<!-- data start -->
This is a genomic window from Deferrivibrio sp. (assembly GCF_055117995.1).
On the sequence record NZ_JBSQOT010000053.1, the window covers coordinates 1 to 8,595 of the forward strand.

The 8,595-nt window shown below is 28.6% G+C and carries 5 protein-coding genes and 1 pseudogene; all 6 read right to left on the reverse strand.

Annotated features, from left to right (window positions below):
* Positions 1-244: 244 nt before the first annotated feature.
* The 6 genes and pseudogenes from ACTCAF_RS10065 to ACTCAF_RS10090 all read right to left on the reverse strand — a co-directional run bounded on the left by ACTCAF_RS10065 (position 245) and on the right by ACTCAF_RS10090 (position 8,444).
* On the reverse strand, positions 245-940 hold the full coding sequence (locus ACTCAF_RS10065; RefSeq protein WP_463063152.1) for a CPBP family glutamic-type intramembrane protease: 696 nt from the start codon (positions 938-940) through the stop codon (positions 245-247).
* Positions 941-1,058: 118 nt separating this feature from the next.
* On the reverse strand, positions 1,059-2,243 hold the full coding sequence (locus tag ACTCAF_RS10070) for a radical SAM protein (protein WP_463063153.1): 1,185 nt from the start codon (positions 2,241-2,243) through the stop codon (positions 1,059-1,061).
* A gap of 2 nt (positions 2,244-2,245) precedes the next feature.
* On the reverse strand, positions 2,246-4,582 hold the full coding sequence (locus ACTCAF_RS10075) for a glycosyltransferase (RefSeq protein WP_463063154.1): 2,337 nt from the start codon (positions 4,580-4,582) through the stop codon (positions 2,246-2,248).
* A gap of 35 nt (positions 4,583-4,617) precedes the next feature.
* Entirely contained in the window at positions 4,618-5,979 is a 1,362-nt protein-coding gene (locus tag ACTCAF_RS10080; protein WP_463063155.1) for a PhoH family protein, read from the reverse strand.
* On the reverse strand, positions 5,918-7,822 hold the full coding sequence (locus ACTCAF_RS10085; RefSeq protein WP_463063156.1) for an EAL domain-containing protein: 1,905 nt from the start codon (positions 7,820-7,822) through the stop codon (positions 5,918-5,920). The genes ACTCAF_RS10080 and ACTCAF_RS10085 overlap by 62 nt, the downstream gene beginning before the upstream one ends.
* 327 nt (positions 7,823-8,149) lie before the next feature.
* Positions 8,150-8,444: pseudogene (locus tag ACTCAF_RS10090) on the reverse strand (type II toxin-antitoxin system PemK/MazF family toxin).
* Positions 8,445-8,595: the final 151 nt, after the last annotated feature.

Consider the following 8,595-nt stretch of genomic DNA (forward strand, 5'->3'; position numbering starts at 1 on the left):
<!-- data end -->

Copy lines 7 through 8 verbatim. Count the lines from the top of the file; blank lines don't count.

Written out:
* On the reverse strand, positions 245-940 hold the full coding sequence (locus ACTCAF_RS10065; RefSeq protein WP_463063152.1) for a CPBP family glutamic-type intramembrane protease: 696 nt from the start codon (positions 938-940) through the stop codon (positions 245-247).
* Positions 941-1,058: 118 nt separating this feature from the next.